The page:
We all know what a witch looks like. A gnarled old face full of warts with missing teeth and bright green skin. Then there’s the long black coat, the big black hat and let’s not forget the big crooked nose, sniffing the fumes rising from a bubbling cauldron in a room scalloped with cobwebs.
But that’s not what witches look like at all, or at least not according to a massive new art book released in time for Halloween. In this collection of female witches, from Renaissance paintings to modern Wicca, the caricature of the evil witch is turned upside down. Witchcraft, the latest volume from Taschen’s Library of Esoterica, finds evidence from artists as diverse as Auguste Rodin and Kiki Smith for his revisionist view that witches are generally glamorous young practitioners of highly sexualized magic. The cover painting, by Victorian artist JW Waterhouse, depicts the ancient enchantress Circe in pale, red-lipped Pre-Raphaelite ecstasy – and the fun keeps coming. The witches here are powerful feminist sex goddesses whose rites and incantations are gleefully subversive.
There is nothing respectable academic about Witchcraft. One of its editors is a witch herself, and it includes photographs of Wiccans from the 1960s and 1970s – practitioners of modern pagan magic. Consecration of Wine, Stewart Farrar’s misty monochrome photograph from 1971, depicts his wife, Janet, topless, filling a raised chalice in a modern ritual “intended to invoke the sacred union of man and woman – marriage alchemical ”. Another photo shows a group known as the “Farrar coven” lying on their backs to form a pentagram in a British garden in 1981.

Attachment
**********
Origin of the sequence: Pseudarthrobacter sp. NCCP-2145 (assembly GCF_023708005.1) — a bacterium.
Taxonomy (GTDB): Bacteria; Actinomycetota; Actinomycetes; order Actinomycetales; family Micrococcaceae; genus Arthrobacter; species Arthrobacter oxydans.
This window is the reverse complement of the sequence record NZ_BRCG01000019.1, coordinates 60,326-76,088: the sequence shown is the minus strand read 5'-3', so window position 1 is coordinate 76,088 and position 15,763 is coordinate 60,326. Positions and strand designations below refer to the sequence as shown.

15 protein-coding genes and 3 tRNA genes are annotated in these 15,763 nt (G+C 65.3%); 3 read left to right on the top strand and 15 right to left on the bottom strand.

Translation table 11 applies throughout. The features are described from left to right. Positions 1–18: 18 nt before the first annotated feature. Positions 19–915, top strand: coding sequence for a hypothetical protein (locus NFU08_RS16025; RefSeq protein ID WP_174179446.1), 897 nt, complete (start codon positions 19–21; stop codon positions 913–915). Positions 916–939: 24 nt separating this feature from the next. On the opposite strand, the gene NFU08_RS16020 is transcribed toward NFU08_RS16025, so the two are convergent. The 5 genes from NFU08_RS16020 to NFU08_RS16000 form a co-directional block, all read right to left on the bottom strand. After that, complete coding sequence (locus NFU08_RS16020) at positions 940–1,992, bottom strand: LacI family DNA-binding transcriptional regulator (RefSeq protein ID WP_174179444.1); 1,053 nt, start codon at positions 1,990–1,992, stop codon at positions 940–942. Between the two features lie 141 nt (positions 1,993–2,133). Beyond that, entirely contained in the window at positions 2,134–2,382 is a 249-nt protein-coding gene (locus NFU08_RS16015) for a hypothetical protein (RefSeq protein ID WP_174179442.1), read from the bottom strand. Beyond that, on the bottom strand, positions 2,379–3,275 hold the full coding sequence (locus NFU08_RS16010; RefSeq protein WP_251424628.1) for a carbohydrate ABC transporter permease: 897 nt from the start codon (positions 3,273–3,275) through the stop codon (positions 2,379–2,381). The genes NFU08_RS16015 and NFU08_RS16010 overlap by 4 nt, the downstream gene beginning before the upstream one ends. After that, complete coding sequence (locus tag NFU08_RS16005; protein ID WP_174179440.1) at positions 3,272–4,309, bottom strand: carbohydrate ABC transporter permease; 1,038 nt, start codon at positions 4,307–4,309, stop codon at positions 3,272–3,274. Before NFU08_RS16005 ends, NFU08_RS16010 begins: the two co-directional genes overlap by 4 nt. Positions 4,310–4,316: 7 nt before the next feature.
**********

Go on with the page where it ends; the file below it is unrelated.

Witchcraft’s thesis is quite convincing. In scouring the history of art to substantiate their modern pagan perspective, the editors point out something remarkable. Over the centuries, artists have created images of the witch far removed from the cackling stereotype established by witchcraft trials and remembered in popular culture today with no respect for the women (and some men) who have been. killed in these mockeries of justice.
A work by Kiki Smith attempts to show reverence to the victims of witch hunters. Her sculpture of a naked witch kneeling on an unlit pyre, spreading her arms in triumph: a woman resurrected from this story of misogyny. Typically – at the height of the “witch madness”, which lasted from around 1570 to 1660 – those accused of witchcraft were older women who lived in poverty on the fringes of rural communities. Better-off neighbors feared their so-called magical revenge. Investigators such as England’s infamous Witchfinder General Matthew Hopkins believed witches met on a midnight Sabbath and ate babies, traded pets or “imps” and had sex with Satan.
This stereotype was just as unrelated to reality as the murderous caricature of the Jewish people of medieval Europe. Yet, flipping through this book, you quickly see that although elderly rural women were demonized and burned to death, Renaissance artists viewed witchcraft in a very different way. They associated it with desire, enchantment and feminine power.
Part of the volume features Satisfaction – a 1984 painting by Shimon Okshteyn of a triumphant post-coital “modern mermaid” as legend has it – exulting in a seemingly wizarding erotic power. It is juxtaposed with a 15th century German painting by an unknown artist of a naked woman performing a spell in her bedroom. A man appears at the door, spying on the naked witch. He’s in big trouble, you can’t help but feel it. He will receive a magical punishment just for seeing this witch dance during her private rituals. But warts, ugly nose, a familiar? No, this is one of the most sensual nudes in early Renaissance art.